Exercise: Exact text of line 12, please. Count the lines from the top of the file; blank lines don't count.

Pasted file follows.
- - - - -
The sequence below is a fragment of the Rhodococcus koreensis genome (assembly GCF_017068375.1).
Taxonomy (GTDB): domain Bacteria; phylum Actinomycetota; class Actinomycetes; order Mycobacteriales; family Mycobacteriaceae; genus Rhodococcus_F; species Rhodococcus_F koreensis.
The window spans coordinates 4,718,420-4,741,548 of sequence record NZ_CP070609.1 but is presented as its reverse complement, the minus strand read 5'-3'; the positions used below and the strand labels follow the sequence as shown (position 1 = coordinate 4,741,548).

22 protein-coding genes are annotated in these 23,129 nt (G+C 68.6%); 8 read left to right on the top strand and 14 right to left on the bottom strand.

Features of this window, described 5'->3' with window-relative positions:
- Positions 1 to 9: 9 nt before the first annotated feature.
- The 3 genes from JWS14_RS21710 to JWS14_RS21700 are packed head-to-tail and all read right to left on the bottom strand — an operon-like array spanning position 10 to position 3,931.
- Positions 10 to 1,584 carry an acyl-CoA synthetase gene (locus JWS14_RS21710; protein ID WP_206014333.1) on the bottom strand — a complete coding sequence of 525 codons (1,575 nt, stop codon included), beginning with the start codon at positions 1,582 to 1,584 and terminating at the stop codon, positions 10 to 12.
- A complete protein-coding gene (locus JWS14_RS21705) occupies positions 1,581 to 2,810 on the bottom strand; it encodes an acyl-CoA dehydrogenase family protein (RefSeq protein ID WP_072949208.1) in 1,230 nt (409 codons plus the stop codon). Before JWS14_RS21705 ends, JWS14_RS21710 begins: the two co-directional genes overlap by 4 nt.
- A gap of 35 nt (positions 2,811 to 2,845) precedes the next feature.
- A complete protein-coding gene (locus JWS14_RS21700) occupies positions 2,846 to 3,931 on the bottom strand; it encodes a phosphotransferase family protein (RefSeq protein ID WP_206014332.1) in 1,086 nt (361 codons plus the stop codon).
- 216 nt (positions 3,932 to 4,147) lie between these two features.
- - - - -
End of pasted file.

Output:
- 216 nt (positions 3,932 to 4,147) lie between these two features.